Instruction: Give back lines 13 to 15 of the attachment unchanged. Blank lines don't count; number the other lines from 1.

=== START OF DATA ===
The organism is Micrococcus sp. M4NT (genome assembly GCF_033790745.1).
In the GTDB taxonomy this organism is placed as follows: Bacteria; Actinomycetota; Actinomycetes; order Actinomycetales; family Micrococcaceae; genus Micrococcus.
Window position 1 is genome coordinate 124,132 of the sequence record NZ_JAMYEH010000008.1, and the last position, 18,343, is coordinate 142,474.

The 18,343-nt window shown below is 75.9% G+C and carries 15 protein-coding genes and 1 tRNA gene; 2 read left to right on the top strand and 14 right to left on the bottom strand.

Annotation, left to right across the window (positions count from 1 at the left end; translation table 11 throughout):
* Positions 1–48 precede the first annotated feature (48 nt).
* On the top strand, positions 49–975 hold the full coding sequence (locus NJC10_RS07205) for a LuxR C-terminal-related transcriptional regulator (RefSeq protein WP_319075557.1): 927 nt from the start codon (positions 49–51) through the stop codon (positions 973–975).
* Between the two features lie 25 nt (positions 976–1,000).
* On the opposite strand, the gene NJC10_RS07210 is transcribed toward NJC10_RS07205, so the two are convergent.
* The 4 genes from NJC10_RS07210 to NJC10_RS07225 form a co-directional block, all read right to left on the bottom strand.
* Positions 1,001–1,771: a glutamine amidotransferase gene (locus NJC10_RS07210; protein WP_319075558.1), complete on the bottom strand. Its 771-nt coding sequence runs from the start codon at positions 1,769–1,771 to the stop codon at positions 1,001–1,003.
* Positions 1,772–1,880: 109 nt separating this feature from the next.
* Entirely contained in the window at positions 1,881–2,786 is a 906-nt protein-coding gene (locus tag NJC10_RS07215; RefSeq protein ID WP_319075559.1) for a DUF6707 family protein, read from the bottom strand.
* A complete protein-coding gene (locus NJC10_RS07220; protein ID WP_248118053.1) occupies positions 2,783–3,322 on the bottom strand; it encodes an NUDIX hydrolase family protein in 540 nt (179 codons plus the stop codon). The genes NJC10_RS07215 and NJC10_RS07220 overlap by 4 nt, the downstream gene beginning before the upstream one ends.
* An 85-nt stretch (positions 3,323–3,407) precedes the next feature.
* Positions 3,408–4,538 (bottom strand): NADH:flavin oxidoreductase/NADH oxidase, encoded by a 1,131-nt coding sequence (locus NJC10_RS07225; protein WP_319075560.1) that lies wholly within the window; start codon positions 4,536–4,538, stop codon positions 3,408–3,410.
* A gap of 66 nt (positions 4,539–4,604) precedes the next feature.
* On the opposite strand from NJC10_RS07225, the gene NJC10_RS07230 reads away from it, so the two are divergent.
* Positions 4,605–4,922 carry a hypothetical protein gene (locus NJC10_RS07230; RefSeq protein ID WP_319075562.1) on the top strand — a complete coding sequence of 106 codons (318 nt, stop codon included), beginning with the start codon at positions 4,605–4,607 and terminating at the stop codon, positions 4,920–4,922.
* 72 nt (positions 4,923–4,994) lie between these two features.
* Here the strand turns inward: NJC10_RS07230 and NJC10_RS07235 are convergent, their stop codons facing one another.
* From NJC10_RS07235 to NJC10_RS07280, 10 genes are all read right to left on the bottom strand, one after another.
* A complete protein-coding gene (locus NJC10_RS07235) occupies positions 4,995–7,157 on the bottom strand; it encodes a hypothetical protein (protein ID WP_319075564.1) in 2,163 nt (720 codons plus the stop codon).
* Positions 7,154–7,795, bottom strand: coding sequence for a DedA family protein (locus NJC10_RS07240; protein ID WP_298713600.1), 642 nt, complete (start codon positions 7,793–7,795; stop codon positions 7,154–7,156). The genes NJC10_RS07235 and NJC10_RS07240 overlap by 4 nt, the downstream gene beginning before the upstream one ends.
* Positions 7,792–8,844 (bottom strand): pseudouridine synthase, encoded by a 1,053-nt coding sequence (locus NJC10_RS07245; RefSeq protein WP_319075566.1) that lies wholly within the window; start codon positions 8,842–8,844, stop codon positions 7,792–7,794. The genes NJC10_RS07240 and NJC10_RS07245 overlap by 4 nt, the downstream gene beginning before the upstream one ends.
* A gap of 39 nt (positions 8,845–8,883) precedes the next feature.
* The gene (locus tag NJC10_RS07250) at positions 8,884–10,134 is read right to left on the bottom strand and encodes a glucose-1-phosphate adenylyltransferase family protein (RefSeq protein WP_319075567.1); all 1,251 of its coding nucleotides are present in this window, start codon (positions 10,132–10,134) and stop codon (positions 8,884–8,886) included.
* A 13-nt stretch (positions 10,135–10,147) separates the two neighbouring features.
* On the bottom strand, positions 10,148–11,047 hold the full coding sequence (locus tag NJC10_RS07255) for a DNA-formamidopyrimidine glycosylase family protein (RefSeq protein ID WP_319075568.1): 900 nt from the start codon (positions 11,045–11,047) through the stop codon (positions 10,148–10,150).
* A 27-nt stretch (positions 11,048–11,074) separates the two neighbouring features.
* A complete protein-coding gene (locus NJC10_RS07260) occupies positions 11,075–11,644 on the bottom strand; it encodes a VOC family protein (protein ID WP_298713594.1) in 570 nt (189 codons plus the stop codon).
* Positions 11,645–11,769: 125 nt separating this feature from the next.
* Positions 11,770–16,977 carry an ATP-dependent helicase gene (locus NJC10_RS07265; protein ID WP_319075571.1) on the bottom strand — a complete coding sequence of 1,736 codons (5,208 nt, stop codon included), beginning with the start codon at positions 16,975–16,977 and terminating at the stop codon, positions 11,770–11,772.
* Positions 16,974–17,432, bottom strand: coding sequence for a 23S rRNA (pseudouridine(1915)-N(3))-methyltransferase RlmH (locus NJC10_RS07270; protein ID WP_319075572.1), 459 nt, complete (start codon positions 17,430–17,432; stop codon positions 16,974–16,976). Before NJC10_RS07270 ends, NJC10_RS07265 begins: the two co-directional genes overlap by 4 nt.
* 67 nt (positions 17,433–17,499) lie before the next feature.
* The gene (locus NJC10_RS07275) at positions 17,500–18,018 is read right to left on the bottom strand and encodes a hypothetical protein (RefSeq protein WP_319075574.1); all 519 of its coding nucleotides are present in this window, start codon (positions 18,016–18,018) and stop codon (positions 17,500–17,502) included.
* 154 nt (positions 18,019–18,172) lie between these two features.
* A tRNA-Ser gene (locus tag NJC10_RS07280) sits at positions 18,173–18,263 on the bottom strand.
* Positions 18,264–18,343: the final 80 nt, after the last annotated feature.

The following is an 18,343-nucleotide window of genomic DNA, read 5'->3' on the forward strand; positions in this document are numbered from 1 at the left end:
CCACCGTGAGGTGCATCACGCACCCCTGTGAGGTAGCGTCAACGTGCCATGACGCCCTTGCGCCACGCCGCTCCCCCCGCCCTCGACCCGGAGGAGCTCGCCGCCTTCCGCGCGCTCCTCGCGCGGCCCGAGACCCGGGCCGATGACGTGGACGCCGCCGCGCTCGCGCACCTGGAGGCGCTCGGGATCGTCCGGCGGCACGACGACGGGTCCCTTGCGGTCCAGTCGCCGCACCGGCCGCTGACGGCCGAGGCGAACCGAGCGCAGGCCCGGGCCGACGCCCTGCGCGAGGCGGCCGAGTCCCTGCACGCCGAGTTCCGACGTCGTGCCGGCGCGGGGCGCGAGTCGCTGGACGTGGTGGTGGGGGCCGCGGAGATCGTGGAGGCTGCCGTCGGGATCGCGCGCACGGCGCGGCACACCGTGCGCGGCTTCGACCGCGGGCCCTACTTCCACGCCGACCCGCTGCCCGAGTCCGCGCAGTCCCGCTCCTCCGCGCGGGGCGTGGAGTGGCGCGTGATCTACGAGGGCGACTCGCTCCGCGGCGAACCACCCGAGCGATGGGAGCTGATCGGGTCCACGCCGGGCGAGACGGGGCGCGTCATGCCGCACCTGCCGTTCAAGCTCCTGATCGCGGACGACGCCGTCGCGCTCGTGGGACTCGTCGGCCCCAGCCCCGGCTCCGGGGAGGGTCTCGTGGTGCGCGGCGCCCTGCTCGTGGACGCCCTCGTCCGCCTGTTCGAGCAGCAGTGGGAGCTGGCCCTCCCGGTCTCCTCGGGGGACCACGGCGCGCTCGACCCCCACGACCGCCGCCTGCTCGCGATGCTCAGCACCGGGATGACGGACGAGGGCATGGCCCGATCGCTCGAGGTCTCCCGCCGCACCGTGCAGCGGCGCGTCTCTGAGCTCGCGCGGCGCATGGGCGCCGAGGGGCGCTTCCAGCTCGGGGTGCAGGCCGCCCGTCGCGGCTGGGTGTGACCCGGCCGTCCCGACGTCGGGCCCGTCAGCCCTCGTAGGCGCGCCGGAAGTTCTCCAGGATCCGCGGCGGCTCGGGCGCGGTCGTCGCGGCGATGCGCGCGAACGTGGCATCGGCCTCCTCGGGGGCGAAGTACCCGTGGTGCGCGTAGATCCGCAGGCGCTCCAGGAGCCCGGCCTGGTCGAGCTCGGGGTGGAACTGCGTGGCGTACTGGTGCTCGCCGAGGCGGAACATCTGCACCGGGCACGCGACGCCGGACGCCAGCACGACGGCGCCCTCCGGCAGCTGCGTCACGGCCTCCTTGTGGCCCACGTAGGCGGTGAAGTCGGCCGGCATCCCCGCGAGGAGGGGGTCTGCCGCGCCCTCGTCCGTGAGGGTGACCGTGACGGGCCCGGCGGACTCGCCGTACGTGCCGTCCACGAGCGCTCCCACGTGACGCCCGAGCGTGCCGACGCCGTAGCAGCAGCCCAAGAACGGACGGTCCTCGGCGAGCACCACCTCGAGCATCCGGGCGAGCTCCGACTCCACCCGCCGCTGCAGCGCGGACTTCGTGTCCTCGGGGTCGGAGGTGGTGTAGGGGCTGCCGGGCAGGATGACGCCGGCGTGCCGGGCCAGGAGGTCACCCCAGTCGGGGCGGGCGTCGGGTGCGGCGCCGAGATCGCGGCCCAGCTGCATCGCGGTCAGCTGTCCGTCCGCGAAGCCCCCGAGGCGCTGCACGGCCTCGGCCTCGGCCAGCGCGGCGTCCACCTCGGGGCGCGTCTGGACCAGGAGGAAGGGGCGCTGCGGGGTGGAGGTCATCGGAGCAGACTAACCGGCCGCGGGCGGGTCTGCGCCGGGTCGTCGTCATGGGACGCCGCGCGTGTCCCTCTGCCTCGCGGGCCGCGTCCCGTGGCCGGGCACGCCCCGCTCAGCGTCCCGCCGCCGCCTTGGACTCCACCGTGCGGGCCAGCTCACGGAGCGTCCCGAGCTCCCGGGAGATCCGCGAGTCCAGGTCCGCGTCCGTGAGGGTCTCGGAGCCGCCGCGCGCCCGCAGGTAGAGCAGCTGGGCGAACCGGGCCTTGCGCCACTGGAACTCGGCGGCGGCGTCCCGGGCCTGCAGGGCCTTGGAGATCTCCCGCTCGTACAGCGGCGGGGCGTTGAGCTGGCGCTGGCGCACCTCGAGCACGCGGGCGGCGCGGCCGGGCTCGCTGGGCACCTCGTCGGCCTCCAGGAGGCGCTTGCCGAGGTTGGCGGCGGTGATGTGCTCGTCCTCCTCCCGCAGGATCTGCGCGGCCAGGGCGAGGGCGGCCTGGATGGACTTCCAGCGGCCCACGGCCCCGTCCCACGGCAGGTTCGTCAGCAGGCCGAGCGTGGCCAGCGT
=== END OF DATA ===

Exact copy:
* Entirely contained in the window at positions 1,881–2,786 is a 906-nt protein-coding gene (locus tag NJC10_RS07215; RefSeq protein ID WP_319075559.1) for a DUF6707 family protein, read from the bottom strand.
* A complete protein-coding gene (locus NJC10_RS07220; protein ID WP_248118053.1) occupies positions 2,783–3,322 on the bottom strand; it encodes an NUDIX hydrolase family protein in 540 nt (179 codons plus the stop codon). The genes NJC10_RS07215 and NJC10_RS07220 overlap by 4 nt, the downstream gene beginning before the upstream one ends.
* An 85-nt stretch (positions 3,323–3,407) precedes the next feature.